Should cockpit safety doors be reviewed?
Following the terrorist attacks of 11th September 2001, the role of cockpits and their port of entry were reviewed, leading to the widespread introduction of reinforced security doors.
The crash of Germanwings flight 9295 has again brought attention to this issue, with many now questioning the practicality of these fortified doors, once considered the pinnacle of in-flight security.
Undoubtedly this security measure needs to be reviewed. As a feature implemented post-9/11 it is now outdated, not least of all in light of aviation disasters that have since taken place.
Of course in a world dominated by the actions and activities of extremist groups and with 9/11 not a distant memory, a terrorist link is always the first fear with the breaking news of an unusual flight crash.
Yet one can hardly forget Malaysia Airlines MH370, another flight in one year to end in tragedy in extremely questionable circumstances, with the aircraft still unrecovered. One can wonder whether such outcome could have been avoided had external persons been able to gain access into the cockpit at the right time.
“Nobody ever thought about having to protect the passengers from the pilots,” says Former Jetblue CEO and founder David Neeleman, whose airline was the first to install the reinforced cockpit doors system-wide after 9/11.
And so it has taken the Germanwings incident for the public to realise that pilots having full control of cockpit doors can actually be detrimental to the safety of everyone on board. Although it must be said that not all pilots are necessarily nefarious when locked in the cockpit: in 2009, two pilots fell asleep for an hour and flew 600 miles past their destination in Minneapolis, the previous year a similar incident occurred in Hawaii, leading officials to believe both planes had been hijacked.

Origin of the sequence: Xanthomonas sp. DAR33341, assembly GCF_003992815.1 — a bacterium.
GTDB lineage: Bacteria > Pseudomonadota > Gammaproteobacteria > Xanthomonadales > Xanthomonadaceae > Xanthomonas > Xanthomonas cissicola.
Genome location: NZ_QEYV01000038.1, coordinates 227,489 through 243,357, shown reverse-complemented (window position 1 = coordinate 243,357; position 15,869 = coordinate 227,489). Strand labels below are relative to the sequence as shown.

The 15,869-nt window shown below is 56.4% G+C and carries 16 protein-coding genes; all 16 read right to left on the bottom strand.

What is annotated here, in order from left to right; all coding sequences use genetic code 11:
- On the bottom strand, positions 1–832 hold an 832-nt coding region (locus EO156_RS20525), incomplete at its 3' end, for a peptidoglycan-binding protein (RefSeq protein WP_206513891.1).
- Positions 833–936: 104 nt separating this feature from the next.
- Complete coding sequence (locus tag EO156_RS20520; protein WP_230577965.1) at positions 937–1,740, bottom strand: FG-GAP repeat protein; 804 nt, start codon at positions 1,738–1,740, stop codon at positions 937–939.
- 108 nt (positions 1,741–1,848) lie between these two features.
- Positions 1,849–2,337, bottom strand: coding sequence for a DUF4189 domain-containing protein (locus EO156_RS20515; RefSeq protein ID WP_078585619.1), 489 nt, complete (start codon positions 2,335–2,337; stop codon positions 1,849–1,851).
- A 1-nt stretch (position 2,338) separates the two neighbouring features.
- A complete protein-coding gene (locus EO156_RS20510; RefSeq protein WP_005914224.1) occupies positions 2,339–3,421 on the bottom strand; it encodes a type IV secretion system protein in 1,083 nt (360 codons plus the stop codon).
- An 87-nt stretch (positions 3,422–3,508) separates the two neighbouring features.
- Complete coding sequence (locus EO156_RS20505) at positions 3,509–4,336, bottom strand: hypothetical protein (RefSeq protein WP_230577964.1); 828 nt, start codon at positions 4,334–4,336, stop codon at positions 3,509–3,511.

In any case, it seems bizarre that these doors were essentially made impenetrable from the outside, and alarming that only now a definitive but secure way to get back through the cockpit doors is being called for.
As commentators now question whether pilots should be allowed to lock themselves in, finding an alternative is tricky. Time delays are problematic and although aircraft makers do offer intruder-proof security gates on planes, the increased weight makes them undesirable.
Instead, more consideration needs to be given to safety protocol. In the US, two people must be in the cockpit at all times, a moveable barrier in front of the flight deck prevents unauthorised entry and the use of air marshals is not uncommon.
In the EU and Australia, there are no such measures. Germanwings have admitted that it is normal for a pilot to end up alone in the cockpit for a period of time. This EU-wide acceptance easily facilitates a takeover once the accompanying pilot leaves the flight deck momentarily.
A month after 9/11, the US Federal Aviation Administration phased in numerous increased regulations to safeguard pilots and airline cockpits. Now European aviation security experts must look to their American cohorts for a viable and practical measure that will ensure a tragedy of this nature never happens again.